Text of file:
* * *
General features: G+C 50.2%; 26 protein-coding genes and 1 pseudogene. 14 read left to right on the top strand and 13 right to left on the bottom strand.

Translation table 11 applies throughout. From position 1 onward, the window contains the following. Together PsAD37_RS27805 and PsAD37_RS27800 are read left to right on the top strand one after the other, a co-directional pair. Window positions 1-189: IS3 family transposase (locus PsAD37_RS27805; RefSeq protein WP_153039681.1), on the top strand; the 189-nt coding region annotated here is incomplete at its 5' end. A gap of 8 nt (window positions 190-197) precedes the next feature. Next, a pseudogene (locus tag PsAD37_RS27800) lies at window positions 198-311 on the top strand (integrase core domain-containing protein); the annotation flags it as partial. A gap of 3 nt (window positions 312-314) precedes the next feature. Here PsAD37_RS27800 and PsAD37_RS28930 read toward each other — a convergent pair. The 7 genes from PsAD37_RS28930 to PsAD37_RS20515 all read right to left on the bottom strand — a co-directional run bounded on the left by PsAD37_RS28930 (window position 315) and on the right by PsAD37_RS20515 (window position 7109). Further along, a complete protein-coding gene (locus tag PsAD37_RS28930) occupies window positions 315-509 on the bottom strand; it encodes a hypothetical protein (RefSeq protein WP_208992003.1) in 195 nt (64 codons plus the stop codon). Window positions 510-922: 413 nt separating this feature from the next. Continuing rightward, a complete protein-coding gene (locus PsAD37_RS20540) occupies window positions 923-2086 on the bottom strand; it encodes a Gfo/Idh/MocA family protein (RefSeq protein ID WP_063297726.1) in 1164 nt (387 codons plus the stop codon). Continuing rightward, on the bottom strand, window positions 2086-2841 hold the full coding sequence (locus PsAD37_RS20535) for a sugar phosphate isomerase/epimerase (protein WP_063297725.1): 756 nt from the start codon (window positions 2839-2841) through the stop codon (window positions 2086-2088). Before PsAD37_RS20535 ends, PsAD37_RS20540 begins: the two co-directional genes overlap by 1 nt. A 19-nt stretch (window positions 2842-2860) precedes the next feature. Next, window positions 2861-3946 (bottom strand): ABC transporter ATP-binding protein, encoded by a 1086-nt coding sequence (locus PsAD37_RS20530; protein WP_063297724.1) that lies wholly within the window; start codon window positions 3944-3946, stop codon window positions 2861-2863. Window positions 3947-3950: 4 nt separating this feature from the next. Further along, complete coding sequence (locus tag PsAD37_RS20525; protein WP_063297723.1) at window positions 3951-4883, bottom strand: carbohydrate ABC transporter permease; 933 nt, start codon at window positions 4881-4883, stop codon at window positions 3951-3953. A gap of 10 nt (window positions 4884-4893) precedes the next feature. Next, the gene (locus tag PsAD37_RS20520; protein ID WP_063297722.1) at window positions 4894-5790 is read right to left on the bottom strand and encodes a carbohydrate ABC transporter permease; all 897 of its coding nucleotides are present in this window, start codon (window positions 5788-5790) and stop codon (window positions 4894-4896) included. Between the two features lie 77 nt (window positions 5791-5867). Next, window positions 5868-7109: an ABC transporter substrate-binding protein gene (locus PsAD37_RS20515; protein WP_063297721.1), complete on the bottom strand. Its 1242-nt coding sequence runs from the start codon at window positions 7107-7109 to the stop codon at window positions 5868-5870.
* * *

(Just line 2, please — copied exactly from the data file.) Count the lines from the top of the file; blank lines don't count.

Translation table 11 applies throughout. From position 1 onward, the window contains the following. Together PsAD37_RS27805 and PsAD37_RS27800 are read left to right on the top strand one after the other, a co-directional pair. Window positions 1-189: IS3 family transposase (locus PsAD37_RS27805; RefSeq protein WP_153039681.1), on the top strand; the 189-nt coding region annotated here is incomplete at its 5' end. A gap of 8 nt (window positions 190-197) precedes the next feature. Next, a pseudogene (locus tag PsAD37_RS27800) lies at window positions 198-311 on the top strand (integrase core domain-containing protein); the annotation flags it as partial. A gap of 3 nt (window positions 312-314) precedes the next feature. Here PsAD37_RS27800 and PsAD37_RS28930 read toward each other — a convergent pair. The 7 genes from PsAD37_RS28930 to PsAD37_RS20515 all read right to left on the bottom strand — a co-directional run bounded on the left by PsAD37_RS28930 (window position 315) and on the right by PsAD37_RS20515 (window position 7109). Further along, a complete protein-coding gene (locus tag PsAD37_RS28930) occupies window positions 315-509 on the bottom strand; it encodes a hypothetical protein (RefSeq protein WP_208992003.1) in 195 nt (64 codons plus the stop codon). Window positions 510-922: 413 nt separating this feature from the next. Continuing rightward, a complete protein-coding gene (locus PsAD37_RS20540) occupies window positions 923-2086 on the bottom strand; it encodes a Gfo/Idh/MocA family protein (RefSeq protein ID WP_063297726.1) in 1164 nt (387 codons plus the stop codon). Continuing rightward, on the bottom strand, window positions 2086-2841 hold the full coding sequence (locus PsAD37_RS20535) for a sugar phosphate isomerase/epimerase (protein WP_063297725.1): 756 nt from the start codon (window positions 2839-2841) through the stop codon (window positions 2086-2088). Before PsAD37_RS20535 ends, PsAD37_RS20540 begins: the two co-directional genes overlap by 1 nt. A 19-nt stretch (window positions 2842-2860) precedes the next feature. Next, window positions 2861-3946 (bottom strand): ABC transporter ATP-binding protein, encoded by a 1086-nt coding sequence (locus PsAD37_RS20530; protein WP_063297724.1) that lies wholly within the window; start codon window positions 3944-3946, stop codon window positions 2861-2863. Window positions 3947-3950: 4 nt separating this feature from the next. Further along, complete coding sequence (locus tag PsAD37_RS20525; protein WP_063297723.1) at window positions 3951-4883, bottom strand: carbohydrate ABC transporter permease; 933 nt, start codon at window positions 4881-4883, stop codon at window positions 3951-3953. A gap of 10 nt (window positions 4884-4893) precedes the next feature. Next, the gene (locus tag PsAD37_RS20520; protein ID WP_063297722.1) at window positions 4894-5790 is read right to left on the bottom strand and encodes a carbohydrate ABC transporter permease; all 897 of its coding nucleotides are present in this window, start codon (window positions 5788-5790) and stop codon (window positions 4894-4896) included. Between the two features lie 77 nt (window positions 5791-5867). Next, window positions 5868-7109: an ABC transporter substrate-binding protein gene (locus PsAD37_RS20515; protein WP_063297721.1), complete on the bottom strand. Its 1242-nt coding sequence runs from the start codon at window positions 7107-7109 to the stop codon at window positions 5868-5870.